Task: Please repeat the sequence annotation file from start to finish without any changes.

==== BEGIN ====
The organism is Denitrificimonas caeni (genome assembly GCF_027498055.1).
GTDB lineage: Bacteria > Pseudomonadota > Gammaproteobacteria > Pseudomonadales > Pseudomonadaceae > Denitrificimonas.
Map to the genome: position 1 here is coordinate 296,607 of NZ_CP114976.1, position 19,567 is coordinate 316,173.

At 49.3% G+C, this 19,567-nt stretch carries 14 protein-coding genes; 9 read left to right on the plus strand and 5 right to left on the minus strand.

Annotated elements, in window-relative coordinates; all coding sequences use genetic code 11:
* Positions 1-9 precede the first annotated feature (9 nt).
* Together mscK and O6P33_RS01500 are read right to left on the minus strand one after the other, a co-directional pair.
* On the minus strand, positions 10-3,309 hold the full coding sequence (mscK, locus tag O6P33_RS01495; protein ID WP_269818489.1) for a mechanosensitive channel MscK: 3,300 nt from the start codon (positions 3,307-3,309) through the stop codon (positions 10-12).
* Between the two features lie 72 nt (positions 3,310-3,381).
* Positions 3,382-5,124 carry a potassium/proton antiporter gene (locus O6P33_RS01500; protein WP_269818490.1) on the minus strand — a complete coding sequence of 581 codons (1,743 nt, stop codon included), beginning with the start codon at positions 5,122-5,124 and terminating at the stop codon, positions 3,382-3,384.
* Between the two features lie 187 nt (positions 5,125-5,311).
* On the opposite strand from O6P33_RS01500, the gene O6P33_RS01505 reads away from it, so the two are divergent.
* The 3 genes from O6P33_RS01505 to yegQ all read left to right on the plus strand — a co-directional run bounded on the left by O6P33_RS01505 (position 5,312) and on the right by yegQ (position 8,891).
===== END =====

The organism is Denitrificimonas caeni (genome assembly GCF_027498055.1).
GTDB lineage: Bacteria > Pseudomonadota > Gammaproteobacteria > Pseudomonadales > Pseudomonadaceae > Denitrificimonas.
Map to the genome: position 1 here is coordinate 296,607 of NZ_CP114976.1, position 19,567 is coordinate 316,173.

At 49.3% G+C, this 19,567-nt stretch carries 14 protein-coding genes; 9 read left to right on the plus strand and 5 right to left on the minus strand.

Annotated elements, in window-relative coordinates; all coding sequences use genetic code 11:
* Positions 1-9 precede the first annotated feature (9 nt).
* Together mscK and O6P33_RS01500 are read right to left on the minus strand one after the other, a co-directional pair.
* On the minus strand, positions 10-3,309 hold the full coding sequence (mscK, locus tag O6P33_RS01495; protein ID WP_269818489.1) for a mechanosensitive channel MscK: 3,300 nt from the start codon (positions 3,307-3,309) through the stop codon (positions 10-12).
* Between the two features lie 72 nt (positions 3,310-3,381).
* Positions 3,382-5,124 carry a potassium/proton antiporter gene (locus O6P33_RS01500; protein WP_269818490.1) on the minus strand — a complete coding sequence of 581 codons (1,743 nt, stop codon included), beginning with the start codon at positions 5,122-5,124 and terminating at the stop codon, positions 3,382-3,384.
* Between the two features lie 187 nt (positions 5,125-5,311).
* On the opposite strand from O6P33_RS01500, the gene O6P33_RS01505 reads away from it, so the two are divergent.
* The 3 genes from O6P33_RS01505 to yegQ all read left to right on the plus strand — a co-directional run bounded on the left by O6P33_RS01505 (position 5,312) and on the right by yegQ (position 8,891).